Feudal Japan, 1543 to 1562. Kansuke Yamamoto is a samurai who dreams of a country united, peaceful from sea to sea. He enters the service of Takeda, the lord of Kai domain. He convinces ... See full summary »
With his closest friend, Matahachi, Takezo (the town's wild, orphan kid) leaves his village to join an army on its way to battle. After their side loses, they seek shelter in the isolated ... See full summary »
Impersonating an Imperial Army officer by wearing a "red lion's mane", a poor servant returns to his village after 10 years of absence to end the village's suffering caused by corrupt ... See full summary »
Tange Tenzen and Nakayama Yasubei are honorable samurai living in an era of corrupt officials and treacherous clans. But after finding themselves in opposing clans and ensnared in a love ... See full summary »
Shinpachi, a poor samurai with no prospects, gets in an argument with Magodayu, a high-ranking officer, resulting in an illegal duel and Magodayu's death. To save face for both familes, ... See full summary »
(Japanese with English subtitles) A disgraced warrior planning the murder of a Japanese diplomat, and a ninja in the employ of a navy official are about to land in San Francisco when a band... See full summary »
Izo Okada, a ronin (masterless samurai), desperately seeks a way out of his financial straits. He allies himself with the Tosa clan under the ruthless leader, Takechi, and imagines that he ... See full summary »
Satisfying chambara action with tongue firmly in cheek
Both the strength and the major weakness of Kiru! is that it refuses to take itself too serious. Although there are some notable moments where Okamoto goes for the dramatic angle (the squad leader whose wife works in the brothel facing off with Tatsuya Nakadai's character for one) and does it well, he keeps sabotaging his own movie. In that aspect, Kiru is definitely not a formal jidai-geki but more of a light-hearted samurai action film.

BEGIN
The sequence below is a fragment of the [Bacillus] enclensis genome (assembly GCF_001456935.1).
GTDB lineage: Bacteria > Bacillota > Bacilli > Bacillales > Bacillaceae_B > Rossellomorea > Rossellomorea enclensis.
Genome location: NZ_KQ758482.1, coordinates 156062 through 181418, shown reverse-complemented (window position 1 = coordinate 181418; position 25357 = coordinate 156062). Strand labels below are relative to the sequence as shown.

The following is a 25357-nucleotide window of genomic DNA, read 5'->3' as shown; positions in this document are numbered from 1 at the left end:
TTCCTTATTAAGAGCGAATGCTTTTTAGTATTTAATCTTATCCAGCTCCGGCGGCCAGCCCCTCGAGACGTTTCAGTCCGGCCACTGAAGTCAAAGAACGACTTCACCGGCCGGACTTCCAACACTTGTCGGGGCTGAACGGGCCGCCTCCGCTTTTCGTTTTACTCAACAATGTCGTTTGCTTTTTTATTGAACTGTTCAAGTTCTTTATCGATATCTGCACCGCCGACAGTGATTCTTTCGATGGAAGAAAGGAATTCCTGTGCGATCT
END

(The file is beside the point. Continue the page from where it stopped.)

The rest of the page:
Kihachi Okamoto might not be well known outside chambara circles, but he's one of the best in the genre and definitely at the top of his game directing action. Fresh from the devastating Sword of Doom (his magnum opus and one of Japanese cinema's finest moments), he brings a fresh, wild approach to his action. Less stylized and formal but more energetic. In terms of samurai cinema, the movie opens in a rundown little village and with the dust and winds blowing the whole setup is eerily reminiscent of Yojimbo setting. The plot is a crossover of sorts between Kurosawa's Sanjuro movies and the themes Eiichi Kudo explored in his Samurai Revolution trilogy (samurais ambushing and assassinating a daimyo for the honour of their clan etc). It may seem a bit convoluted and off-putting to the uninitiated, but that's typical in films of this kind.
With regards to the comedy angle, while Kiru is a light-hearted fare, it's definitely not laugh-out-loud funny. A lot is lost in the translation I guess, but sometimes the comedic timing of Tatsuya Nakadai as the cunning, sly yakuza (a welcome change from the tortured soul characters he played in the 60's) and Etsushi Takahashi as the overzealous farmer with samurai ambitions shine through.
7 of 9 people found this review helpful.
Was this review helpful to you?